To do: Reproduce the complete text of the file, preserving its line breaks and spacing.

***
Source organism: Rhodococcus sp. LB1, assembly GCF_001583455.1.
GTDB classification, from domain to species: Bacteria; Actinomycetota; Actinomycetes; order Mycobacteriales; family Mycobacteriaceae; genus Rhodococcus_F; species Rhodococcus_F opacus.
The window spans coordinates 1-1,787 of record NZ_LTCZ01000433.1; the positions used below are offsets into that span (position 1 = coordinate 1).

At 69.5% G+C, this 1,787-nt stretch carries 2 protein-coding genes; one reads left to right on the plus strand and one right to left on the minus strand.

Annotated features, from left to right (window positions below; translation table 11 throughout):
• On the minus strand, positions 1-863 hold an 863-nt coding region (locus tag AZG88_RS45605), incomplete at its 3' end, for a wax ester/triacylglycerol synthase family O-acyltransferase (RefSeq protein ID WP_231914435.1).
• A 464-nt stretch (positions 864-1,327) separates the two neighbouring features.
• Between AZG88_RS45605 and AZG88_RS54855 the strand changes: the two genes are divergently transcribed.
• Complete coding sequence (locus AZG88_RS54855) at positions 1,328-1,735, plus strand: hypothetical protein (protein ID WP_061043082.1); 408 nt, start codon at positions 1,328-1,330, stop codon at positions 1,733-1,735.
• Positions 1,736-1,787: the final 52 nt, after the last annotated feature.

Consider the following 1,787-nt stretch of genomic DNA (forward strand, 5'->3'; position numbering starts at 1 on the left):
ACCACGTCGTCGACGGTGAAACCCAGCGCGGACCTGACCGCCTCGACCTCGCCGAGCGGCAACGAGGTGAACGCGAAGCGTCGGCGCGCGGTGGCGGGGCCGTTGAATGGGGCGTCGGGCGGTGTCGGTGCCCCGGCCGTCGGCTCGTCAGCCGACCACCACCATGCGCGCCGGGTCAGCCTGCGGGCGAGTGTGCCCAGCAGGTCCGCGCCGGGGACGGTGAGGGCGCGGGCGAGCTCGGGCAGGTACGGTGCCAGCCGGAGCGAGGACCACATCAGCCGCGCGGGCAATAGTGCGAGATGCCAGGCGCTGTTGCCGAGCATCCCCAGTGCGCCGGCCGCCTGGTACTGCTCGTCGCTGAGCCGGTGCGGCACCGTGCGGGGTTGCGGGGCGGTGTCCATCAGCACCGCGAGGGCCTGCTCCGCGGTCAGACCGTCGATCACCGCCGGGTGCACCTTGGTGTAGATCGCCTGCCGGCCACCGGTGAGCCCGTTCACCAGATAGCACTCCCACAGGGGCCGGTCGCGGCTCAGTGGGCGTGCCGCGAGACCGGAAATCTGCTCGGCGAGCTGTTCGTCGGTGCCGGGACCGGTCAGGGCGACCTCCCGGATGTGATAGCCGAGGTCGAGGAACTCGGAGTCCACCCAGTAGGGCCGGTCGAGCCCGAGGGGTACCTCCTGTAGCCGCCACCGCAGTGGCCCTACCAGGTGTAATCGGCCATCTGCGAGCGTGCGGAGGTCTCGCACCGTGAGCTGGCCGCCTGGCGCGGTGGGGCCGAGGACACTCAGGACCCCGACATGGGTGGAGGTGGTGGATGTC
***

Source organism: Rhodococcus sp. LB1, assembly GCF_001583455.1.
GTDB classification, from domain to species: Bacteria; Actinomycetota; Actinomycetes; order Mycobacteriales; family Mycobacteriaceae; genus Rhodococcus_F; species Rhodococcus_F opacus.
The window spans coordinates 1-1,787 of record NZ_LTCZ01000433.1; the positions used below are offsets into that span (position 1 = coordinate 1).

At 69.5% G+C, this 1,787-nt stretch carries 2 protein-coding genes; one reads left to right on the plus strand and one right to left on the minus strand.

Annotated features, from left to right (window positions below; translation table 11 throughout):
• On the minus strand, positions 1-863 hold an 863-nt coding region (locus tag AZG88_RS45605), incomplete at its 3' end, for a wax ester/triacylglycerol synthase family O-acyltransferase (RefSeq protein ID WP_231914435.1).
• A 464-nt stretch (positions 864-1,327) separates the two neighbouring features.
• Between AZG88_RS45605 and AZG88_RS54855 the strand changes: the two genes are divergently transcribed.
• Complete coding sequence (locus AZG88_RS54855) at positions 1,328-1,735, plus strand: hypothetical protein (protein ID WP_061043082.1); 408 nt, start codon at positions 1,328-1,330, stop codon at positions 1,733-1,735.
• Positions 1,736-1,787: the final 52 nt, after the last annotated feature.

Consider the following 1,787-nt stretch of genomic DNA (forward strand, 5'->3'; position numbering starts at 1 on the left):
ACCACGTCGTCGACGGTGAAACCCAGCGCGGACCTGACCGCCTCGACCTCGCCGAGCGGCAACGAGGTGAACGCGAAGCGTCGGCGCGCGGTGGCGGGGCCGTTGAATGGGGCGTCGGGCGGTGTCGGTGCCCCGGCCGTCGGCTCGTCAGCCGACCACCACCATGCGCGCCGGGTCAGCCTGCGGGCGAGTGTGCCCAGCAGGTCCGCGCCGGGGACGGTGAGGGCGCGGGCGAGCTCGGGCAGGTACGGTGCCAGCCGGAGCGAGGACCACATCAGCCGCGCGGGCAATAGTGCGAGATGCCAGGCGCTGTTGCCGAGCATCCCCAGTGCGCCGGCCGCCTGGTACTGCTCGTCGCTGAGCCGGTGCGGCACCGTGCGGGGTTGCGGGGCGGTGTCCATCAGCACCGCGAGGGCCTGCTCCGCGGTCAGACCGTCGATCACCGCCGGGTGCACCTTGGTGTAGATCGCCTGCCGGCCACCGGTGAGCCCGTTCACCAGATAGCACTCCCACAGGGGCCGGTCGCGGCTCAGTGGGCGTGCCGCGAGACCGGAAATCTGCTCGGCGAGCTGTTCGTCGGTGCCGGGACCGGTCAGGGCGACCTCCCGGATGTGATAGCCGAGGTCGAGGAACTCGGAGTCCACCCAGTAGGGCCGGTCGAGCCCGAGGGGTACCTCCTGTAGCCGCCACCGCAGTGGCCCTACCAGGTGTAATCGGCCATCTGCGAGCGTGCGGAGGTCTCGCACCGTGAGCTGGCCGCCTGGCGCGGTGGGGCCGAGGACACTCAGGACCCCGACATGGGTGGAGGTGGTGGATGTC